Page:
• Frequently Asked Questions

    College Preparatory Courses

    1. Are high schools required to offer a college prep course?

    Under Section 28.014 of the Texas Education Code, each school district is required to partner with at least one institution of higher education to develop and provide college preparatory courses in English language arts and mathematics. However, each high school within the school district is not required to offer these courses.

    2. Are certain students required to enroll in college prep courses?

    No. School districts are required to provide notice to each student who meets eligibility criteria for a college preparatory course and the student’s parent or guardian regarding the benefits of enrolling in the course. However, students are not required to enroll in college preparatory courses that are required in statute.

    3. Is a student required to take the Texas Success Initiative (TSI) to determine college readiness and placement in a college prep course?

    No. A district may use performance on coursework, a college entrance examination, or the TSI to determine that the student is not ready to perform entry-level college coursework.

    4. If a district chooses to use TSI to determine college readiness and placement in a college prep course, must a district pay for the TSI for students?

    The course required under TEC, §28.014 must be available free of charge to students. Students may qualify for the course based on performance on coursework, a college entrance examination, or the TSI. If the district chooses to use only the TSI to enroll students, it cannot require payment for access to the course.

    5. Is a student required to take the TSI to determine successful completion of a college prep course?

    State law does not explicitly require or prohibit the use of testing to determine successful completion of a college prep course described in TEC, §28.014. Whether a particular test is required, whether it is required only for the purpose of awarding dual credit, or whether there is no test at all is part of the flexibility HB5 provided to each school district in working with an institution of higher education.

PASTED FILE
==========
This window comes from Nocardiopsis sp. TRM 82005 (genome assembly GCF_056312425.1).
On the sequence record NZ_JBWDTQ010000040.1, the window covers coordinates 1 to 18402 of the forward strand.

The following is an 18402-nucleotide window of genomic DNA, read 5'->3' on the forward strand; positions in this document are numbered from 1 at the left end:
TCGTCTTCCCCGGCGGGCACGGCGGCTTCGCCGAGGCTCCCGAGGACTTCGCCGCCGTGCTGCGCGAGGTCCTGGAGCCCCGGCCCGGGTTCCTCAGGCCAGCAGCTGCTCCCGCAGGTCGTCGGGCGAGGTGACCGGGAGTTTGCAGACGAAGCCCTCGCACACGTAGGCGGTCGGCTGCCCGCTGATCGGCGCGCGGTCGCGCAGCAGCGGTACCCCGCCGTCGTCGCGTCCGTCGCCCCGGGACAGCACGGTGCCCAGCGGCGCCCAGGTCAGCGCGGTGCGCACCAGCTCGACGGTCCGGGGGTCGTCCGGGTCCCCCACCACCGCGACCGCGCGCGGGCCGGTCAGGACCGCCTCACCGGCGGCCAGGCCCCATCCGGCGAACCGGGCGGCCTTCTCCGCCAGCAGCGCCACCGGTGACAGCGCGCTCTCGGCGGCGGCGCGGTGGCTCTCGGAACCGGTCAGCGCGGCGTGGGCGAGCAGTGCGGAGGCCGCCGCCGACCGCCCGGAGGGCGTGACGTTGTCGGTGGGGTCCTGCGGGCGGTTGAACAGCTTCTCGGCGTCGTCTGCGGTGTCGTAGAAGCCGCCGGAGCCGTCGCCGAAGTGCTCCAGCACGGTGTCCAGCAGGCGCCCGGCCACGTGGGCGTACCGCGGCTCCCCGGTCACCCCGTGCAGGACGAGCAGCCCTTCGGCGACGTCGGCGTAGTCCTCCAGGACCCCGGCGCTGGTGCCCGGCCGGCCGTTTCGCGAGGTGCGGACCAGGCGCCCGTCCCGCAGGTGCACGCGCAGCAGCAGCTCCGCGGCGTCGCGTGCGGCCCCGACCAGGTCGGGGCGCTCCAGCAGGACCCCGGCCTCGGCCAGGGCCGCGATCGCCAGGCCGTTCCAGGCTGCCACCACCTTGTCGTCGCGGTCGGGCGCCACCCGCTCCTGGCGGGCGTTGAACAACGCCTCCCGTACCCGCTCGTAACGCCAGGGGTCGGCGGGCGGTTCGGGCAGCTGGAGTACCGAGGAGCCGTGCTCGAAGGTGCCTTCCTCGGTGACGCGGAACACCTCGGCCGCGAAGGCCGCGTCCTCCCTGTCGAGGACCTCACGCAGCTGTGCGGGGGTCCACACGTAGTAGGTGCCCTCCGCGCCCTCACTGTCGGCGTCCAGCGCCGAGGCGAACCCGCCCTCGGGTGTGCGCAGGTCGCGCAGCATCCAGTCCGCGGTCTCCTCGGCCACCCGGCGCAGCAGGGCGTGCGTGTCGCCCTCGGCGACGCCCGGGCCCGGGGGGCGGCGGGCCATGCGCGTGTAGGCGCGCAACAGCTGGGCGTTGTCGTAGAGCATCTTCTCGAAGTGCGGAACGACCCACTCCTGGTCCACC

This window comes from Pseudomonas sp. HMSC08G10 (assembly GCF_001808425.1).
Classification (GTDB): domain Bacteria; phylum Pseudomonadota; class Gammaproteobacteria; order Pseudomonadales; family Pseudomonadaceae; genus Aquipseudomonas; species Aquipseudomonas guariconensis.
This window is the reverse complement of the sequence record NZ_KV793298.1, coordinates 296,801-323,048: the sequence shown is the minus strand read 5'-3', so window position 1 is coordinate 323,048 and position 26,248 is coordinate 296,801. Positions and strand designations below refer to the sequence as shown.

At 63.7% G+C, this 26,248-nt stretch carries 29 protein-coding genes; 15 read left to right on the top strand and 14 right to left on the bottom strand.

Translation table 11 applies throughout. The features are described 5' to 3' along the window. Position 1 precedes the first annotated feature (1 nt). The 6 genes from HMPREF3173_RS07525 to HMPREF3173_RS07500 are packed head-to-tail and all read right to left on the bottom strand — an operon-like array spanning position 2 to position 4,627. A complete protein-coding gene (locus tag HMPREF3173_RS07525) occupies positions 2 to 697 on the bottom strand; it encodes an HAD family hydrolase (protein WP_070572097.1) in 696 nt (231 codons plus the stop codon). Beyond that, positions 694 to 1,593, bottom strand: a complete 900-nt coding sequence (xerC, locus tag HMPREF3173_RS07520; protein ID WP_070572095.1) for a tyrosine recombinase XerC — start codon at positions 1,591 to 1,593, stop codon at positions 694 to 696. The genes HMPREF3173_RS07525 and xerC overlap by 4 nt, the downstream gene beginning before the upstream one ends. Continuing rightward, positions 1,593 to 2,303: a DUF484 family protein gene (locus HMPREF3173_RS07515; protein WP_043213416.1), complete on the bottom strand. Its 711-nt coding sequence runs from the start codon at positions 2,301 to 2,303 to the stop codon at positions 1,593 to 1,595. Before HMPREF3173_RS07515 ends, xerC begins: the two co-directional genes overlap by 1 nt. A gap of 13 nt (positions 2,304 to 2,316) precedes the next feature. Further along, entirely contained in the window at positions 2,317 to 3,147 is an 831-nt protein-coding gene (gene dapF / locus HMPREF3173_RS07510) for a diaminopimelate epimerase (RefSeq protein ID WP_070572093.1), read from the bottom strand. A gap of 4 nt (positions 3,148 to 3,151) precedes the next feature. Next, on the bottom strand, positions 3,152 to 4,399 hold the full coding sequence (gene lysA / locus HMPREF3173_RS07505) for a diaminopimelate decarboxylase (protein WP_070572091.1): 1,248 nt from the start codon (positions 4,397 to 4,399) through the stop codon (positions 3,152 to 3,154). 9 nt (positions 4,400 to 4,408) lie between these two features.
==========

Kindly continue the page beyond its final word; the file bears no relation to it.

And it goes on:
6. If a district chooses to use TSI to determine successful completion of a college prep course, must a district pay for the TSI for students?

    Yes. If the district chooses to use only the TSI to determine successful completion of the course, it cannot require payment for the TSI. If other standards involving grades or other exams are used, and TSI is not required for completion of the course, the district is not required to administer or pay for the TSI.

    7. What end-of-course assessment instrument would indicate that a student does not meet college readiness standards for purposes of Texas Education Code, §28.014?

    There is no longer a state assessment that would meet this purpose. The local development process may decide to use an assessment as part of the course, but is not required to do so.

    8. Can high schools offer college prep course to students who are not in the 12th grade?

    There is not a specific requirement that a student must be in 12th grade to take a college preparatory course. However, a student may not earn credit for the college preparatory math course until after the student has completed the three mathematics credit requirements for the Foundation High School Program.

    9. Can a student who remains on the current Recommended High School Program (RHSP) or the Distinguished Achievement Program (DAP) earn credit for a college preparatory course?

    No. Administrative rules do not allow for these courses to satisfy credit requirements for students on the RHSP or DAP. However, a student on the Foundation High School Program who successfully completes a college preparatory course may use the credit earned to satisfy an advanced mathematics credit or an advanced English credit.